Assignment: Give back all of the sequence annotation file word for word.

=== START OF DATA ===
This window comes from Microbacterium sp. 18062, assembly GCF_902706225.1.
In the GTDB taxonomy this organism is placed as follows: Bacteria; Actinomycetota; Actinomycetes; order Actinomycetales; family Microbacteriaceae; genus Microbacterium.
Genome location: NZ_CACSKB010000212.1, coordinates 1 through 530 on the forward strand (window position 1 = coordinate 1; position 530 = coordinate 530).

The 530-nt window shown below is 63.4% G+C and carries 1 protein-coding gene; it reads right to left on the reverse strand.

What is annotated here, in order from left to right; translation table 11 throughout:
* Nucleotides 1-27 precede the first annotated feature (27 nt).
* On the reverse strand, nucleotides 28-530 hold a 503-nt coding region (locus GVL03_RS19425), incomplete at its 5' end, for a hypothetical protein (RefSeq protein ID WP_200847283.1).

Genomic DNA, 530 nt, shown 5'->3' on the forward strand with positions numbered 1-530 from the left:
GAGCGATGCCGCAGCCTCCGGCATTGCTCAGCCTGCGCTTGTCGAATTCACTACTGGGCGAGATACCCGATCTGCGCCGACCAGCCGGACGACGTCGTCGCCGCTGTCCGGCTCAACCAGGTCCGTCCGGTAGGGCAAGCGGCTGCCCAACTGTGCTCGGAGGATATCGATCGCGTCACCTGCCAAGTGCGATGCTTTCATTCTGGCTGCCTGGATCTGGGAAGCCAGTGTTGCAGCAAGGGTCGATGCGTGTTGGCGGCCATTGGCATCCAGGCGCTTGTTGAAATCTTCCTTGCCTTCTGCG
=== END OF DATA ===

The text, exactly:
This window comes from Microbacterium sp. 18062, assembly GCF_902706225.1.
In the GTDB taxonomy this organism is placed as follows: Bacteria; Actinomycetota; Actinomycetes; order Actinomycetales; family Microbacteriaceae; genus Microbacterium.
Genome location: NZ_CACSKB010000212.1, coordinates 1 through 530 on the forward strand (window position 1 = coordinate 1; position 530 = coordinate 530).

The 530-nt window shown below is 63.4% G+C and carries 1 protein-coding gene; it reads right to left on the reverse strand.

What is annotated here, in order from left to right; translation table 11 throughout:
* Nucleotides 1-27 precede the first annotated feature (27 nt).
* On the reverse strand, nucleotides 28-530 hold a 503-nt coding region (locus GVL03_RS19425), incomplete at its 5' end, for a hypothetical protein (RefSeq protein ID WP_200847283.1).

Genomic DNA, 530 nt, shown 5'->3' on the forward strand with positions numbered 1-530 from the left:
GAGCGATGCCGCAGCCTCCGGCATTGCTCAGCCTGCGCTTGTCGAATTCACTACTGGGCGAGATACCCGATCTGCGCCGACCAGCCGGACGACGTCGTCGCCGCTGTCCGGCTCAACCAGGTCCGTCCGGTAGGGCAAGCGGCTGCCCAACTGTGCTCGGAGGATATCGATCGCGTCACCTGCCAAGTGCGATGCTTTCATTCTGGCTGCCTGGATCTGGGAAGCCAGTGTTGCAGCAAGGGTCGATGCGTGTTGGCGGCCATTGGCATCCAGGCGCTTGTTGAAATCTTCCTTGCCTTCTGCG